Chrome’s Hidden “Auto Dark Mode” Feature

This article with Chrome’s “Auto Dark Mode” flag enabled.

I recently discovered an experimental Chrome flag that causes Chrome to intelligently render all websites in “Dark mode”. After using it for a few weeks, I can tell you that it works almost flawlessly. If you prefer everything to be in dark mode (as I do), you should try it out.

Enable Chrome’s “Auto Dark Mode”

To enable the flag, enter chrome://flags into Chrome’s URL bar. This is a menu that exposes experimental features in Chrome. Most of them are niche features that you don’t need, with the notable exception of the #enable-force-dark flag. Find this flag (you can search for “Auto Dark Mode for Web Contents”) and enable it by selecting one of the options from the menu.

Auto Dark Mode flag in the `chrome://flags` menu.

Each option is subtly different, and none of them are perfect. After all, this is an “experimental” feature. Instead of trying to explain the differences between the options, I encourage you to experiment, find the one that works best for you, and leave a comment on this article with your experience, your preference, or any notable differences between the options. I’ll document what I’ve learned to give you a starting point.

Selective Image Inversion with Auto Dark Mode

One of the most common issues I run into is how icons are inverted. Chrome offers the option to invert icon colors (called “selective image inversion”). Notably, this does not invert “editorial” images (like the image at the top of a Medium article). If you only use a “light” theme on every website you visit, then this option is great. The contrast is preserved, so dark icons on a light background become light icons on a dark background.

On the other hand, if you already use a “dark” theme on websites that support it, or visit a website that only offers a dark theme, you may find that Chrome’s color inversion clashes with the the website’s own dark theme.

Here’s an example using Google’s own Gmail web app with its “Dark” theme and “selective image inversion” enabled:

Gmail’s “Dark” theme with Chrome’s “Auto Dark Mode” inverting the menu icons.

Because Gmail’s “Dark” theme already provides inverted (light) icons, when Chrome auto-inverts them, they are effectively “double-inverted”. The result, as you can see, is low-contrast icons. Note that Chrome’s “Auto Dark Mode” does not “double-invert” the background.

There are two options to work around this. Neither are perfect:

  1. Select an “Auto Dark Mode” option that does invert images, and use the website’s “light” theme when possible. This allows Chrome to control how colors are inverted, avoiding the “double-inversion” scenario. The main downside here is that you’ll still get the light theme on different browsers and devices.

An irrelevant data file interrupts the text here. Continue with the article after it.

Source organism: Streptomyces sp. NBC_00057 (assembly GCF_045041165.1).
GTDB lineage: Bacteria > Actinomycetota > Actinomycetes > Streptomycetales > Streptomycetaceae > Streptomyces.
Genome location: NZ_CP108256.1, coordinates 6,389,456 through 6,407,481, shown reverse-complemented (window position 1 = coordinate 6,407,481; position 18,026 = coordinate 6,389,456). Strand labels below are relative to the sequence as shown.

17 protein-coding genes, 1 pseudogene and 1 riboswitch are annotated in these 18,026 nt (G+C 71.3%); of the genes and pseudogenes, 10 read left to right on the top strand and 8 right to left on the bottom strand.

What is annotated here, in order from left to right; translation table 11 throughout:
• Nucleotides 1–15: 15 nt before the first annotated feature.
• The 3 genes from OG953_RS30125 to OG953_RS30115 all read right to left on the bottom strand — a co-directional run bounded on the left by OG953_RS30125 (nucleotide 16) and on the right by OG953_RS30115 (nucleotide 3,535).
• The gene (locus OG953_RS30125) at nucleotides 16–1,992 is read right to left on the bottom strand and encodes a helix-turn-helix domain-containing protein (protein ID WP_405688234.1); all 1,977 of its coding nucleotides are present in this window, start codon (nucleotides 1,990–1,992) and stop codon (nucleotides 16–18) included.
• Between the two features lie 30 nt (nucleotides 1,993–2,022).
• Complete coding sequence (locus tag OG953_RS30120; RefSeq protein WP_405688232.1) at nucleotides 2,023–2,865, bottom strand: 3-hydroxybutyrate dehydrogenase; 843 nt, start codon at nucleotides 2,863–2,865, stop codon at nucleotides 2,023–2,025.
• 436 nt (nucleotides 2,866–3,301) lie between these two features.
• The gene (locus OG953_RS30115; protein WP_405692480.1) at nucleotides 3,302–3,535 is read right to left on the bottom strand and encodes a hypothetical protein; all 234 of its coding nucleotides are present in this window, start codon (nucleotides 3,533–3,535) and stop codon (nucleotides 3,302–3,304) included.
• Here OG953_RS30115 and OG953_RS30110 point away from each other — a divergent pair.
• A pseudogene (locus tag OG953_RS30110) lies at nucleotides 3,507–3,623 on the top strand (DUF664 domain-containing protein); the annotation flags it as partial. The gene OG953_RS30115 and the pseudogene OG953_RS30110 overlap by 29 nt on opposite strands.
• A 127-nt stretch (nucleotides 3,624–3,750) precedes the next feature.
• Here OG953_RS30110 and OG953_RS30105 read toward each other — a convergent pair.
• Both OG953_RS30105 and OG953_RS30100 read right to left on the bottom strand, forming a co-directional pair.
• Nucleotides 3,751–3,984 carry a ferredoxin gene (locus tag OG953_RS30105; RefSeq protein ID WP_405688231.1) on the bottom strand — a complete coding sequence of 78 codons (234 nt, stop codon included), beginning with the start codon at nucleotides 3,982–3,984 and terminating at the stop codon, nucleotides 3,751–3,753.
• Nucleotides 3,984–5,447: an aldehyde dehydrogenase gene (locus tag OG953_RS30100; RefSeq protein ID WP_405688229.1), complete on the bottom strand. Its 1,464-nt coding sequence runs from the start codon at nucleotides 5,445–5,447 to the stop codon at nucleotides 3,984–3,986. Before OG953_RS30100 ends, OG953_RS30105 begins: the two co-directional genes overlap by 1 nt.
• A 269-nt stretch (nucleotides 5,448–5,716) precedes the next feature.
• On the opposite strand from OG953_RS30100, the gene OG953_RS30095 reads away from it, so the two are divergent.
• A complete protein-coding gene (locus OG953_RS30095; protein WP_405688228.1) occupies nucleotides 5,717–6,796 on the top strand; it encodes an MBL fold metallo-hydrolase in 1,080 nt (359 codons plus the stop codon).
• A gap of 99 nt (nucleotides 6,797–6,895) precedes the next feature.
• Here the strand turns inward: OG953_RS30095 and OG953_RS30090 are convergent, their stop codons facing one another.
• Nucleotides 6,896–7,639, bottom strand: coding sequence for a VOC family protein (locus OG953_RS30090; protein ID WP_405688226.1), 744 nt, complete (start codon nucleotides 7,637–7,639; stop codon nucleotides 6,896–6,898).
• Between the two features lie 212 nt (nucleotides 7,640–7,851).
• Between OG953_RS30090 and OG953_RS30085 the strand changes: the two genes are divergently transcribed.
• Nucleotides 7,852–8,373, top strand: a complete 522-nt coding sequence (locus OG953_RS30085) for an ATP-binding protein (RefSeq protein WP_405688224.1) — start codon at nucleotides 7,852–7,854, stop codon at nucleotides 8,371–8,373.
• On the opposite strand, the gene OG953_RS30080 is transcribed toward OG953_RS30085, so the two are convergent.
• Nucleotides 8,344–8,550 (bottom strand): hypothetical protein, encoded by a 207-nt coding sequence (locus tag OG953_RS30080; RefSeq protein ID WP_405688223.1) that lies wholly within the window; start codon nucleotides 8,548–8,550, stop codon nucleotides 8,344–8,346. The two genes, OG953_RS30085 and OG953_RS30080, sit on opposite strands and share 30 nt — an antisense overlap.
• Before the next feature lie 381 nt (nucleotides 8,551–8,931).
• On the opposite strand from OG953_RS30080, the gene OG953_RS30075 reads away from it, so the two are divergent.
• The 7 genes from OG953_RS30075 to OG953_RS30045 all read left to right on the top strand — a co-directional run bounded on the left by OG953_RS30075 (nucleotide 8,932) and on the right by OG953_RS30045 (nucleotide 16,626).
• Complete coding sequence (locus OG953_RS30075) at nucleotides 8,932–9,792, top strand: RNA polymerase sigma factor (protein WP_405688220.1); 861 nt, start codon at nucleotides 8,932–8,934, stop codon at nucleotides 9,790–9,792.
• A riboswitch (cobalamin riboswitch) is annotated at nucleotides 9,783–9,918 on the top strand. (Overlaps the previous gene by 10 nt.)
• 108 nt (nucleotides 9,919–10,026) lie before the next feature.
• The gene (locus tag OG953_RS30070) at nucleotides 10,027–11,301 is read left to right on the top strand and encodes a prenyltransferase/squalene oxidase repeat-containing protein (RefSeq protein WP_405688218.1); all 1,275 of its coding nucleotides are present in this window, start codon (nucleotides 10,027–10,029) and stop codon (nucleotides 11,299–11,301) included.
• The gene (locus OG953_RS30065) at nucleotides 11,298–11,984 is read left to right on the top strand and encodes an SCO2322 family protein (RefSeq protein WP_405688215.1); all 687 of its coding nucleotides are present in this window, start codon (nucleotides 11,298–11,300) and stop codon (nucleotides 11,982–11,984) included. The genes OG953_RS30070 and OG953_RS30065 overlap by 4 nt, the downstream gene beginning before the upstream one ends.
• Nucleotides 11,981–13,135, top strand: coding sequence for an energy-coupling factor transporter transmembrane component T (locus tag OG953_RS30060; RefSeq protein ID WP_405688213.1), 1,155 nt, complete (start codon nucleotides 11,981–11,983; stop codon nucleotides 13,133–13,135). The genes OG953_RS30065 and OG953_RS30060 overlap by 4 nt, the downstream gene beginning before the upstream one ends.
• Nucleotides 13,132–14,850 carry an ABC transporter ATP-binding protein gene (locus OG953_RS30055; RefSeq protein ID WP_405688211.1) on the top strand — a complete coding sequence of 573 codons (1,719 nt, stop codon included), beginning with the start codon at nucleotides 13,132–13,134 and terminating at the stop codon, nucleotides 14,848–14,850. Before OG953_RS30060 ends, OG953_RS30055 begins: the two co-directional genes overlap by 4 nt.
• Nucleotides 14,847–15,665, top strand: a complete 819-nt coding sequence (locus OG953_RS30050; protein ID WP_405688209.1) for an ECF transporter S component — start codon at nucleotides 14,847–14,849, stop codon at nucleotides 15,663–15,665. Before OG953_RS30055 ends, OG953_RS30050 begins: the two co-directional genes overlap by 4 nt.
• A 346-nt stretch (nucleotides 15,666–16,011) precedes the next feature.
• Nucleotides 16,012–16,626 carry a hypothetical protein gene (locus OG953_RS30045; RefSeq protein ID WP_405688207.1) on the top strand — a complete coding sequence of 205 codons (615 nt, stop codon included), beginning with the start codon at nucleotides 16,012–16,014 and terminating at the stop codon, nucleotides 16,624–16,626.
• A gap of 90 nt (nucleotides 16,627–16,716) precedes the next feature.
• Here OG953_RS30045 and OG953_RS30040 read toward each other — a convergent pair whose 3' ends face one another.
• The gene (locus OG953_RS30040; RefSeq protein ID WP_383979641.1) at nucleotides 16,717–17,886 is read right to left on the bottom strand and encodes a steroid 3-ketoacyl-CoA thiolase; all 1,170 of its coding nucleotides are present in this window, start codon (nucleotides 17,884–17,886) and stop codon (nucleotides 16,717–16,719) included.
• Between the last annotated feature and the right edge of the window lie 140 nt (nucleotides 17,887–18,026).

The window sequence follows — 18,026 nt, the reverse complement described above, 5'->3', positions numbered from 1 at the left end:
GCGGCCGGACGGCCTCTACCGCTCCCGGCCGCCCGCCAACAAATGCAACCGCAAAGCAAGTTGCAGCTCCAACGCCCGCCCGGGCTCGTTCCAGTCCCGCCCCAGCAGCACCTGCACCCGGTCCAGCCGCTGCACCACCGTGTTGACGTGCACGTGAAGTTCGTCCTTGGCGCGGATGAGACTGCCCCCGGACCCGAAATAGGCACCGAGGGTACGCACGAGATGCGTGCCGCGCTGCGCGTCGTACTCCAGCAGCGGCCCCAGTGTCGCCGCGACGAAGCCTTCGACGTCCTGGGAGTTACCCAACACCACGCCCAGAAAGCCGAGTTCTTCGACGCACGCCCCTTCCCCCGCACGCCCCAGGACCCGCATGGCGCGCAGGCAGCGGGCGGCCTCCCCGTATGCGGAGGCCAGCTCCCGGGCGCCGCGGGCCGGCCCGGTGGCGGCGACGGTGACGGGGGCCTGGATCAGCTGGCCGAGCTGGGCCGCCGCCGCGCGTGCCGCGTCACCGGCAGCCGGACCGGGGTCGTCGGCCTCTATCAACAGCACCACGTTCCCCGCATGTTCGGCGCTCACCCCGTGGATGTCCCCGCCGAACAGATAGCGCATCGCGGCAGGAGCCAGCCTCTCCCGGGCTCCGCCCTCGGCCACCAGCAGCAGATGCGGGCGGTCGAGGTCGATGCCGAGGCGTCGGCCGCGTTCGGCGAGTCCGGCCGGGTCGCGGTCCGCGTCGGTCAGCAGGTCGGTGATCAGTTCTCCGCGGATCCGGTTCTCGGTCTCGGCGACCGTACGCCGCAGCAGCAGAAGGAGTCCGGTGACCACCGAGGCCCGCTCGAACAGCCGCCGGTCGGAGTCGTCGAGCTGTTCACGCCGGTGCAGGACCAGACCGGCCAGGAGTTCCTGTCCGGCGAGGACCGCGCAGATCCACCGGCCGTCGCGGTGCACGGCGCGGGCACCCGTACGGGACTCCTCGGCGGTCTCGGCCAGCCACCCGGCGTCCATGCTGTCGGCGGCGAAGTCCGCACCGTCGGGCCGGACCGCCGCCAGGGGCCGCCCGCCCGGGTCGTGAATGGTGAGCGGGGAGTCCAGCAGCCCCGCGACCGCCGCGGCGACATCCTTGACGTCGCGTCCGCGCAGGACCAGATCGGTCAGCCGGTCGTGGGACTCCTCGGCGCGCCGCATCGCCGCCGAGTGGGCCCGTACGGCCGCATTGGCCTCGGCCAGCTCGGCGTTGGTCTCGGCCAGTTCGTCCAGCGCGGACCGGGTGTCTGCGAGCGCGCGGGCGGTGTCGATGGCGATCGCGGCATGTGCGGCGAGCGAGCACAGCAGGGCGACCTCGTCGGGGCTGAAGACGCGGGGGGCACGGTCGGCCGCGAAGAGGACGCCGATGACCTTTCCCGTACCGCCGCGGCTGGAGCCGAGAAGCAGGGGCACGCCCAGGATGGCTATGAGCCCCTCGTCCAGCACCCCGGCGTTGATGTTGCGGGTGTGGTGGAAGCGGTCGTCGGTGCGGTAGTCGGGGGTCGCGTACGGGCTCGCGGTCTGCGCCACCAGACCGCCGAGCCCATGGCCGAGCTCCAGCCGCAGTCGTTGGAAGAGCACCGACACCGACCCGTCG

2. Select an “Auto Dark Mode” option that does not invert images, and use the website’s “dark” theme when possible. This may be a good option to preserve dark mode across browsers or devices, but you will run into the “double-inversion” problem more often.
Gmail’s “Default (Light)” theme with Chrome’s “Auto Dark Mode”.

Configuration Granularity

Chrome does not currently provide a way to selectively enable or disable “Auto Dark Mode” on individual websites. The ability to do so is one of the necessary improvements before this feature is moved out of the “experimental” phase.


There are many third-party browser extensions that offer similar functionality, often with more features.

Dark Reader, the only third-party tool I’ve used for this functionality, is a browser extension that inverts web pages into dark mode. It is highly configurable and works on all major browsers. I used it for a while but did not like it and ultimately uninstalled it. There were many small things I didn’t like that all added up to one big problem: It did not feel like a native experience (because, well, it’s not). In contrast, Chrome’s “Auto Dark Mode” feels native (because, well… it is). I almost always forget that the website I’m looking at does not provide its own dark theme.

For comparison, here’s what this article looks like without “Auto Dark Mode” enabled. I needed sunglasses to take this screenshot.

This article without Chrome’s “Auto Dark Mode” flag enabled.





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